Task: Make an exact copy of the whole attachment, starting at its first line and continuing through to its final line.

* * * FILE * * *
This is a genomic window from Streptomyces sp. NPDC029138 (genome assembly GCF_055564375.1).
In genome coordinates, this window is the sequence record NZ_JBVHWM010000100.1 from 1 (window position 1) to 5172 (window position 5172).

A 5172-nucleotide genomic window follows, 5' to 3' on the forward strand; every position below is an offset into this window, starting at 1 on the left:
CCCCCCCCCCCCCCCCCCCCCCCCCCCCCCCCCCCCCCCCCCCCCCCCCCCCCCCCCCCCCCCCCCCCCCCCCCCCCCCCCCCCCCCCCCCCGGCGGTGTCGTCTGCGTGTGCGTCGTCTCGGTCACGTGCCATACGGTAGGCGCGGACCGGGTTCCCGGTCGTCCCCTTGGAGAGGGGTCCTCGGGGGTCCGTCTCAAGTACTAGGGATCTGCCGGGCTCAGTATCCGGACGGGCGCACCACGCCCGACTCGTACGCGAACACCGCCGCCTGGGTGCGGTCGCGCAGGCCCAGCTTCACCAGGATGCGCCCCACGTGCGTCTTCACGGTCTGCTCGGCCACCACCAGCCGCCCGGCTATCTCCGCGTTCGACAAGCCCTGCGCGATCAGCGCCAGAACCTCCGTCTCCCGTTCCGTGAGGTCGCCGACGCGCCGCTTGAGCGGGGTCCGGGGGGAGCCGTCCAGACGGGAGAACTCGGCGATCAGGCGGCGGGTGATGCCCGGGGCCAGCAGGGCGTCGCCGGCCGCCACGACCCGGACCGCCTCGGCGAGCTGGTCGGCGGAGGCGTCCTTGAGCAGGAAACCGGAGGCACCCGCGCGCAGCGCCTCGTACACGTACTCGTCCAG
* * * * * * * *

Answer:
This is a genomic window from Streptomyces sp. NPDC029138 (genome assembly GCF_055564375.1).
In genome coordinates, this window is the sequence record NZ_JBVHWM010000100.1 from 1 (window position 1) to 5172 (window position 5172).

A 5172-nucleotide genomic window follows, 5' to 3' on the forward strand; every position below is an offset into this window, starting at 1 on the left:
CCCCCCCCCCCCCCCCCCCCCCCCCCCCCCCCCCCCCCCCCCCCCCCCCCCCCCCCCCCCCCCCCCCCCCCCCCCCCCCCCCCCCCCCCCCCGGCGGTGTCGTCTGCGTGTGCGTCGTCTCGGTCACGTGCCATACGGTAGGCGCGGACCGGGTTCCCGGTCGTCCCCTTGGAGAGGGGTCCTCGGGGGTCCGTCTCAAGTACTAGGGATCTGCCGGGCTCAGTATCCGGACGGGCGCACCACGCCCGACTCGTACGCGAACACCGCCGCCTGGGTGCGGTCGCGCAGGCCCAGCTTCACCAGGATGCGCCCCACGTGCGTCTTCACGGTCTGCTCGGCCACCACCAGCCGCCCGGCTATCTCCGCGTTCGACAAGCCCTGCGCGATCAGCGCCAGAACCTCCGTCTCCCGTTCCGTGAGGTCGCCGACGCGCCGCTTGAGCGGGGTCCGGGGGGAGCCGTCCAGACGGGAGAACTCGGCGATCAGGCGGCGGGTGATGCCCGGGGCCAGCAGGGCGTCGCCGGCCGCCACGACCCGGACCGCCTCGGCGAGCTGGTCGGCGGAGGCGTCCTTGAGCAGGAAACCGGAGGCACCCGCGCGCAGCGCCTCGTACACGTACTCGTCCAG